How do you view the way Aarhus has developed in recent years?
"Aarhus is a dynamic and ambitious city. It's certainly not particularly nice when the traffic is crawling along the Randersvej because of roadworks to make way for the new light rail, or when only one of the two lanes are open for traffic along the Kystvejen. On the other hand there is a lot going on. There's a brand new city quarter in the harbour area; we are going to become European Capital of Culture; we have recently got the Godsbanen culture production centre, etc. Life's not standing still in Aarhus, and streets or roads that you think you are quite familiar with may suddenly in appearance from one moment to the next."
What, in your opinion, has Aarhus got to offer visitors both from Denmark and from abroad?
"Aarhus has a great deal to offer visitors from Denmark and from abroad. I should think that the countryside surrounding the city is one of the main attractions for visitors. Particularly when, for example, there are sculptures strewn out along the coast. The beaches are really great, and the woods are simply beautiful. Moesgård Museum has been enlarged; the Old Town has been updated to include insights into more recent times; Aros Art Museum has got its Rainbow Panorama and presents international standard exhibitions; and there are exciting shops, restaurants and cafés. And great cocktail-bars and dance venue. I think that Aarhus has got something to offer most people."
Why does your story about Dicte take place in Aarhus, and what do you think that the city adds to the novels?
"It would be a pretty neat thing for me to say that the novels about Dicte take place in Aarhus because it is the best and most beautiful city in Denmark. That wouldn't, however, be the truth. I love Aarhus. But there are many other places that I also love. Aarhus is a fine city. And it is my hometown. The reason why the stories happen here is because it's practical, quite simply. All I need to do is to step out the front door to see what the city looks like in order to be able to describe it in a book. I may go for at stroll down the pedestrianised high street Strøget, or down Guldsmedgade, and afterwards head home and write how Dicte is making her way through the city centre, chasing a killer. In my next book Dicte and Rose, her daughter, invite people for a major celebration at a café in the small Pustervig square. I've been to a celebration like this myself so this is something I can write about. And when Dicte returns home to her yellow-coloured house, I can describe the house in Kasted because I used to live there myself."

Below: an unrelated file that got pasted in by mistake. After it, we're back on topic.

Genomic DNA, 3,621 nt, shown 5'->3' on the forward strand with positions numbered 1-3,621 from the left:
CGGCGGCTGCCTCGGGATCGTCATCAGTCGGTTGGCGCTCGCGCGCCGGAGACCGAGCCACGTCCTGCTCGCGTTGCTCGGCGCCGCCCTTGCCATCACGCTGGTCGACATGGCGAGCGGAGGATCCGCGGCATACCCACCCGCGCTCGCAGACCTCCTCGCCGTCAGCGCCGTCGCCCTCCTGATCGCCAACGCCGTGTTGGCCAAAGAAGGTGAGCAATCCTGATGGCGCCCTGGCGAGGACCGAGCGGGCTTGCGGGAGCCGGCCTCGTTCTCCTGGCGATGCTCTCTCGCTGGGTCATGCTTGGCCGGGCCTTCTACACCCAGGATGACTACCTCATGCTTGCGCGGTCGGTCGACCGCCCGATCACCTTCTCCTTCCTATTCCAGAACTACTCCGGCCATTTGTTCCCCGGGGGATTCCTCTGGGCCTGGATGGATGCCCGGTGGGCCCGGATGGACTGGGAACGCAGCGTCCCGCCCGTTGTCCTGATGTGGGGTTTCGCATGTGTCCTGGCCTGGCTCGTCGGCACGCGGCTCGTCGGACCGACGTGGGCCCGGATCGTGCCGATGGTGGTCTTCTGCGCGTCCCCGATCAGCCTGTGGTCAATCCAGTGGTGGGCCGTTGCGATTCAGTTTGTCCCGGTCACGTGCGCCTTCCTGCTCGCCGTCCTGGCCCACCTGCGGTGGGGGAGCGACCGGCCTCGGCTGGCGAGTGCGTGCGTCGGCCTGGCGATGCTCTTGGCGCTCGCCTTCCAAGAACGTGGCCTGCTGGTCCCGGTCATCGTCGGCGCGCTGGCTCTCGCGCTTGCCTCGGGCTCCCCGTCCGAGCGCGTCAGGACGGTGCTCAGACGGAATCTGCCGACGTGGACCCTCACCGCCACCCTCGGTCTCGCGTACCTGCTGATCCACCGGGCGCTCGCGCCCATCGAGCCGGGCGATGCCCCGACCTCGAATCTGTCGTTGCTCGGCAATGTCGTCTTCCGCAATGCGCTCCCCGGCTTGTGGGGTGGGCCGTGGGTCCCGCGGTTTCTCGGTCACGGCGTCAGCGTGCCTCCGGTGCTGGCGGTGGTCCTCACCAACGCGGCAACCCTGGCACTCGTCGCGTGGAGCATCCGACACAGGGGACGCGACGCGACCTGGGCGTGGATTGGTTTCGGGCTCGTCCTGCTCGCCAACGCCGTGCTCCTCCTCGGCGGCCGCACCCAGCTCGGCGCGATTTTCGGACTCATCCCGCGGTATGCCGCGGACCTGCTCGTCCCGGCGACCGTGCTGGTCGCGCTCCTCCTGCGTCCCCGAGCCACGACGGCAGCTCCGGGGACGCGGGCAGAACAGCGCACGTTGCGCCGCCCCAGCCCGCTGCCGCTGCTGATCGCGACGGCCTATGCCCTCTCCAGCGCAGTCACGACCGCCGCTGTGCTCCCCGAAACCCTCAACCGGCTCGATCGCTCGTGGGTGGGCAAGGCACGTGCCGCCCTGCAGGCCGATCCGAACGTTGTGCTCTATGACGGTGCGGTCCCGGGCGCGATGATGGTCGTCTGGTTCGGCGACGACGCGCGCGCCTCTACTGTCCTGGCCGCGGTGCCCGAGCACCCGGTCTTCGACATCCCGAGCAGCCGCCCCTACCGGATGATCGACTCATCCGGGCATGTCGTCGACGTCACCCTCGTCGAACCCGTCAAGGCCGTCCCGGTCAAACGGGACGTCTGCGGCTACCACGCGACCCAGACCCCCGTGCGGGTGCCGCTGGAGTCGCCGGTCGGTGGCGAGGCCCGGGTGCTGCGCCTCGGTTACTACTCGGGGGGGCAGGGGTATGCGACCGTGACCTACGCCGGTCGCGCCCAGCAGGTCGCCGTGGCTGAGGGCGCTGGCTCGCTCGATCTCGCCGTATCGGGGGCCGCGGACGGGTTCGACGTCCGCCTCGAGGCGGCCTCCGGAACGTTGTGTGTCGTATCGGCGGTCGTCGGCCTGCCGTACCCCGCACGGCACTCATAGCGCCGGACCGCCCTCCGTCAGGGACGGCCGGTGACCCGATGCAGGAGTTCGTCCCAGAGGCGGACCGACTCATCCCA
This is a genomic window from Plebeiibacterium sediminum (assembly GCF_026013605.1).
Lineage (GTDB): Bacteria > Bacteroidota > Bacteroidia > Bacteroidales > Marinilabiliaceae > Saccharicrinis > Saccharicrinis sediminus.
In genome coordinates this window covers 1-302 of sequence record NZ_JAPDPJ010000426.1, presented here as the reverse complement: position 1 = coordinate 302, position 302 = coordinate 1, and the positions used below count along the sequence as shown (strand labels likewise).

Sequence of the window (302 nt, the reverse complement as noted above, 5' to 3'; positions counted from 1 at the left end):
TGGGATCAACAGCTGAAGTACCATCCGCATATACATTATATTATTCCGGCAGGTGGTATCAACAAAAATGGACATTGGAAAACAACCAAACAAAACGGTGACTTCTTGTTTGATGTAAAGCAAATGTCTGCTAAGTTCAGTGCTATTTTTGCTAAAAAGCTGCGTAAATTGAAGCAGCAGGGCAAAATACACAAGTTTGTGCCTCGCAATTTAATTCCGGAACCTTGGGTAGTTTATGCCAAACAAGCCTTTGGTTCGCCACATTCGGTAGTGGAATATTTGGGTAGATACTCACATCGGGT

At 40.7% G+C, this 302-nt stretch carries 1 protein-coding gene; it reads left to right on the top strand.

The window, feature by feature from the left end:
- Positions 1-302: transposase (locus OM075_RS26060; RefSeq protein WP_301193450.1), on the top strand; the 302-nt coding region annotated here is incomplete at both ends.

"Having said that, Aarhus provides the novels with a recognisable location, similar to what we know from other crime stories enacted in other cities. And it is because of the large population flow in Aarhus and the fact that a lot of people have some sort of relationship the city, that I often get to hear: "It's so wonderful and refreshing that your books are played out in Aarhus, and that we can recognise all the locations."